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Inner Workings of Dreams Revealed
The brain operates in a unique way to create our highly visual, often bizarre dreams according to a new study, reported in the January 2, 1998, issue of Science. Using neuroimaging techniques, the report reveals that visual association areas and limbic regions of the brain isolate themselves from the primary visual cortex as well as the higher, more analytical areas of the brain during dreaming. This may explain why dreams are often highly visual, emotional and illogical.
"Rapid eye movement (REM) sleep, a period of intense visual dreaming, lends itself perfectly to study of how the brain creates visual images," said lead investigator Allen Braun, M.D., of the National Institute on Deafness and Other Communication Disorders (NIDCD), National Institutes of Health (NIH). He added that, "One pervading theory has that the entire visual brain is involved, to some extent, in visual imagination. Our results suggest that this may be true only during the conscious, waking state."
Dr. Braun's team, which included scientists from the NIH and Walter Reed Army Institute of Research in Washington, DC, used positron emission tomography (PET) to detect areas of the visual brain that were active during REM sleep in ten healthy young men. These areas were contrasted with wakefulness and slow wave sleep (SWS), a period of limited visual imagry, in the same ten men.
What the team found was increased blood flow, an indication of heightened brain activity, to the visual association areas of the brain during REM sleep. At the same time, decreased blood flow was observed to the brain's primary visual area, an area that receives visual images from the outside world. In addition, activity of the limbic system, the primitive, older, more emotional part of the brain was also heightened. This increased brain activity contrasted with decreased activity in the frontal cortex, that part of the brain that interprets and integrates information received from the visual and limbic systems, based on higher level processes such as memory, logic, and thought. "Lack of this higher level self-monitoring could explain why dreams can be so absurd," commented Dr. Braun.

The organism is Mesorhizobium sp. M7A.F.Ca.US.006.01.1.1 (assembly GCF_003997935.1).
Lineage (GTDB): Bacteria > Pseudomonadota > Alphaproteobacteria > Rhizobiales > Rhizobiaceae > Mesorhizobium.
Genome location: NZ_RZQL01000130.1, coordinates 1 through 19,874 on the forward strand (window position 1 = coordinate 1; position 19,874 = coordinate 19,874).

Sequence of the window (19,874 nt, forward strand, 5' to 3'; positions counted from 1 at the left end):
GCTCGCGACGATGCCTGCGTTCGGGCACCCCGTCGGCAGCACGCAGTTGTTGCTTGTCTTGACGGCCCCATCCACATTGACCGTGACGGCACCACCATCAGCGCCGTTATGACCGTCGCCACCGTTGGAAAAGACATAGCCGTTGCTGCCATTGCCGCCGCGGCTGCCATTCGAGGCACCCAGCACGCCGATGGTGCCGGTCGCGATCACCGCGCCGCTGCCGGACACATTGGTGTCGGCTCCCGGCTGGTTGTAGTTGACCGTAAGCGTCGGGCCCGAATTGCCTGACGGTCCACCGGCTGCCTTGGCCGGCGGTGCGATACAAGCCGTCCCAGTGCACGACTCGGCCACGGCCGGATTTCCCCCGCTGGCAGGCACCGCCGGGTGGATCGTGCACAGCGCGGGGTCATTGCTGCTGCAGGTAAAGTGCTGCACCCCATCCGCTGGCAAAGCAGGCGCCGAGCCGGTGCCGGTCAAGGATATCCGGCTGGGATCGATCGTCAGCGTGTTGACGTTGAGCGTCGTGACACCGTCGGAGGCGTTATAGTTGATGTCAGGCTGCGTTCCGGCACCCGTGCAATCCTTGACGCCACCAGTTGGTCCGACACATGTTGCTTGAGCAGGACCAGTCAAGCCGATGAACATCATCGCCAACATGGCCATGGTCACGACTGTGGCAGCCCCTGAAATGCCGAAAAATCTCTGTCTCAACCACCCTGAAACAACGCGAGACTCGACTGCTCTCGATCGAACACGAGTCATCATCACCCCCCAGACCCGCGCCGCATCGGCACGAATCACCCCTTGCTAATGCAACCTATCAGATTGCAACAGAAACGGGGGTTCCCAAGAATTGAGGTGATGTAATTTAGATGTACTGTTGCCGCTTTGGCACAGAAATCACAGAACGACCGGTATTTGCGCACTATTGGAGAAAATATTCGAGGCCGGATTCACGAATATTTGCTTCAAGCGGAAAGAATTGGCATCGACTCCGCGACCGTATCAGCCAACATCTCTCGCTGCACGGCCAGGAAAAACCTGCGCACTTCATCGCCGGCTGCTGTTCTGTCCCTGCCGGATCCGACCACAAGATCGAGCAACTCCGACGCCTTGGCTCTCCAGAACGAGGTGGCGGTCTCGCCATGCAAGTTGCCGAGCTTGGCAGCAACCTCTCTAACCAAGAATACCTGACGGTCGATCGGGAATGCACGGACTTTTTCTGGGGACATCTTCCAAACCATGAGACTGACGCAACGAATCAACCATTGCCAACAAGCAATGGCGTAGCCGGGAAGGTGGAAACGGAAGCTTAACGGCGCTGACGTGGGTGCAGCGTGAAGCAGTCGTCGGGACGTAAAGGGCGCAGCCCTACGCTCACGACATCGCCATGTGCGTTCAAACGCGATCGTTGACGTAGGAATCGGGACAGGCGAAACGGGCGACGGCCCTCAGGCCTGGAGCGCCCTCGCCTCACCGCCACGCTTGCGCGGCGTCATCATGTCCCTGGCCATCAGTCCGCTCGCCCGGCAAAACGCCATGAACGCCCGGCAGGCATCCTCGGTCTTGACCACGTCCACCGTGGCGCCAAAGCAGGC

"This study shows how imaging technology can reveal complex inner workings of the human brain to explain some of life's most vivid experiences," commented James F. Battey, M.D., Ph.D., Acting Director of the NIDCD.
As the nation's focal point for research in human communication, the NIDCD conducts and supports biomedical and behavioral research and research training on normal mechanisms as well as diseases and disorders of hearing, balance, smell, taste, voice, speech and language that affects 46 million Americans.